Netflix recently made a bold $5 billion wager on the resurgence of professional wrestling.
The allure is evident. Wrestling offers the dramatic flair of reality TV amplified to the extreme. It drips with Millennial nostalgia. And its enduring appeal lies in its adherence to ‘kayfabe’—the notion that while scripted, the performers remain committed to portraying their roles authentically, blurring the lines between reality and fiction both in and out of the ring.
In essence, the wrestling world, epitomized by legends like Hulk Hogan, operates within the realm of kayfabe, a concept that mirrors various facets of our increasingly digital lives where the boundary between spectacle and substance is becoming ever more blurred. This phenomenon extends to social media, AI deepfakes, and the broader landscape of national politics.
Netflix faces potential liability due to its association with World Wrestling Entertainment’s (WWE) influential figurehead and promoter, Vince McMahon.
McMahon, aged 78, recently stepped down as executive chairman of TKO, WWE’s parent company, following a lawsuit filed by a former employee alleging sexual abuse and trafficking within McMahon’s family-run empire. Besides this legal battle, McMahon is reportedly under federal investigation for similar charges.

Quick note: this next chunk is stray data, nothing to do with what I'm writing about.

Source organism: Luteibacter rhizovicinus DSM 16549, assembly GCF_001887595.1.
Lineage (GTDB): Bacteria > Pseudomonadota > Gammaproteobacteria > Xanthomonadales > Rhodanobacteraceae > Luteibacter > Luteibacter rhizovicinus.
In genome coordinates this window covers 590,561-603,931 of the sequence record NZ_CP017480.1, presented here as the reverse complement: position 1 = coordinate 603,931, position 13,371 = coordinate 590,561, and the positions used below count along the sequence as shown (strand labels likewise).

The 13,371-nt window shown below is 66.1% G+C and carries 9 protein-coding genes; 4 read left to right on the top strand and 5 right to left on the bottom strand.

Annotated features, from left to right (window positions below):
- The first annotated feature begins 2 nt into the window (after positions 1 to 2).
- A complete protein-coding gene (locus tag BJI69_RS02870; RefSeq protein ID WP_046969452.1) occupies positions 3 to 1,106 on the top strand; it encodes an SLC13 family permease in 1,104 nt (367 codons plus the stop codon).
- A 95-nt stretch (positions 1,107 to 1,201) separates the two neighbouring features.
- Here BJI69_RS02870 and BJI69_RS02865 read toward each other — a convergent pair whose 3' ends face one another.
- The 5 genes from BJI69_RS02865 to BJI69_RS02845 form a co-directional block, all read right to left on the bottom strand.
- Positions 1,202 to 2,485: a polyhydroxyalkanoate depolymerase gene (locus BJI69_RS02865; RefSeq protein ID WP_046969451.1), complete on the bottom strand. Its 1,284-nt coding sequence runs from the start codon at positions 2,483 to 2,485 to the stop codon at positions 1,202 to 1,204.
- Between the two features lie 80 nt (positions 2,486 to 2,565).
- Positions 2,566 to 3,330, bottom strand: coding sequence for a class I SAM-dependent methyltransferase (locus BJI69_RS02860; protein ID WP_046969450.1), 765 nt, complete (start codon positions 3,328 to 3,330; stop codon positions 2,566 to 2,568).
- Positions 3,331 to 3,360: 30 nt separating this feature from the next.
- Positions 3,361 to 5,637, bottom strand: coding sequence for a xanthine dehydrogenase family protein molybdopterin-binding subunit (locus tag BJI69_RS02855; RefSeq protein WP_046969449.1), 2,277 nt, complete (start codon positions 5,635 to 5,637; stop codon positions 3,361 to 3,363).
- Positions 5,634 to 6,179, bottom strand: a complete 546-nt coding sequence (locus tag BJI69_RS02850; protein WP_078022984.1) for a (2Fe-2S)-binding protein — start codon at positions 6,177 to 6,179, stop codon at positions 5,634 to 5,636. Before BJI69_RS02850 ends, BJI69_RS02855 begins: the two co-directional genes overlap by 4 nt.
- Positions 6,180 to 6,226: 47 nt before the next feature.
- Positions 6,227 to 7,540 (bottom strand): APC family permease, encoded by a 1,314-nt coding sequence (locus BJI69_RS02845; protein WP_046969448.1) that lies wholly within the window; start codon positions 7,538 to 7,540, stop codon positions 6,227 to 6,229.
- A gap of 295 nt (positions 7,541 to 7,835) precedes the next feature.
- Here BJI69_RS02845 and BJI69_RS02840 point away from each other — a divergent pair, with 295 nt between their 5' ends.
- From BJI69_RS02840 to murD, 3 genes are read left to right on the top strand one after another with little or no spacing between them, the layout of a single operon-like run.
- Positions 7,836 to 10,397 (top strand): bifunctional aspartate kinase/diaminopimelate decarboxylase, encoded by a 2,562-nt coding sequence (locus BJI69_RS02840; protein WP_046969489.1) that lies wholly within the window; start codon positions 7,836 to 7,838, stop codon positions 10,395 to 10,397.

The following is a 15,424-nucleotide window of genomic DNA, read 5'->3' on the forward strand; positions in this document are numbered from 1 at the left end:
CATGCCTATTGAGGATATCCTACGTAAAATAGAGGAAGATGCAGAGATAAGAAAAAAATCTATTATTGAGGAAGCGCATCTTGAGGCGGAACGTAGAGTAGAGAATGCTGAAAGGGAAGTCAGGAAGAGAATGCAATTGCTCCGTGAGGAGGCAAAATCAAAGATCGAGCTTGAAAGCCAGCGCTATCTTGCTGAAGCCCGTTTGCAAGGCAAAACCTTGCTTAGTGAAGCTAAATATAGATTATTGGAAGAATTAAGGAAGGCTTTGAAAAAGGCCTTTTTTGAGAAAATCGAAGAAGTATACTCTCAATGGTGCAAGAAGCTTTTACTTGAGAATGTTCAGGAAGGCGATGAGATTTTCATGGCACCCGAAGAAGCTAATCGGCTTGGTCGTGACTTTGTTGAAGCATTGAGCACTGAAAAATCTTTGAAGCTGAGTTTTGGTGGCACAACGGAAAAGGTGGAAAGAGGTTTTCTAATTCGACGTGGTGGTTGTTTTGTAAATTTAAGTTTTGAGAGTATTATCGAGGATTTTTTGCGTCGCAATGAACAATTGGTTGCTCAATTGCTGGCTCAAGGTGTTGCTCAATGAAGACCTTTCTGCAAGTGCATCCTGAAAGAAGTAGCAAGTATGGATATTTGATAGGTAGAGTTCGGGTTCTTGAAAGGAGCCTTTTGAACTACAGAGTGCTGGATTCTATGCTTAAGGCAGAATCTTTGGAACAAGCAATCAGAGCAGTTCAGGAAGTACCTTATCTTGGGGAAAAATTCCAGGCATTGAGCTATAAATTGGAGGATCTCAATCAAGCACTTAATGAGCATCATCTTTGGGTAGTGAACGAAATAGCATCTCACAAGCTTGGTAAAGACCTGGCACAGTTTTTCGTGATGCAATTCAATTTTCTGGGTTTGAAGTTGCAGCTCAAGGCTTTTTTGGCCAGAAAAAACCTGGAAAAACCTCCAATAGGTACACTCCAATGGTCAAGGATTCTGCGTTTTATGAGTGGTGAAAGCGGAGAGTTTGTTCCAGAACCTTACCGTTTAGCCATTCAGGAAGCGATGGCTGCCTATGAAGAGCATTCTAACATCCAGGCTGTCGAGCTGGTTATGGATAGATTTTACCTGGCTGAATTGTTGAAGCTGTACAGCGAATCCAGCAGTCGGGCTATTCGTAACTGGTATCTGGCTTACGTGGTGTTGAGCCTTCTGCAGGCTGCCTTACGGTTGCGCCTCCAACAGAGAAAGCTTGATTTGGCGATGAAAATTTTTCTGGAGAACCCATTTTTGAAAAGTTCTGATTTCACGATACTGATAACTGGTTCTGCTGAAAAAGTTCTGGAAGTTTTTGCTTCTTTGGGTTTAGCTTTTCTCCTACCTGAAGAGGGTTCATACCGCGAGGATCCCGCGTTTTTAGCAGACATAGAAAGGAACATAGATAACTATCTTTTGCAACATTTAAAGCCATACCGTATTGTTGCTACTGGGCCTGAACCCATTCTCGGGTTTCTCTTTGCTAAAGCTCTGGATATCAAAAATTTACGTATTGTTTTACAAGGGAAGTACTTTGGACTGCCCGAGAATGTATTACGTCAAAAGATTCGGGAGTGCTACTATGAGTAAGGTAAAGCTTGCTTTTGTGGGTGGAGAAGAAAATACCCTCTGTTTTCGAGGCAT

McMahon vehemently denies these allegations.
Despite his departure, McMahon’s indelible mark on the wrestling landscape, cultivated over four decades, is unlikely to fade easily, according to Abraham Josephine Riesman, author of the unauthorized 2023 biography “Ringmaster: Vince McMahon and the Unmaking of America.”
In an edited interview, Riesman discusses McMahon’s influence, the evolution of kayfabe, and the future of wrestling post-McMahon era.
(Note: McMahon has faced numerous allegations of sexual misconduct, with an ongoing federal investigation. He has not publicly addressed reports of substantial hush-money payments made to several women at WWE. In 2022, McMahon pledged cooperation with the investigation.)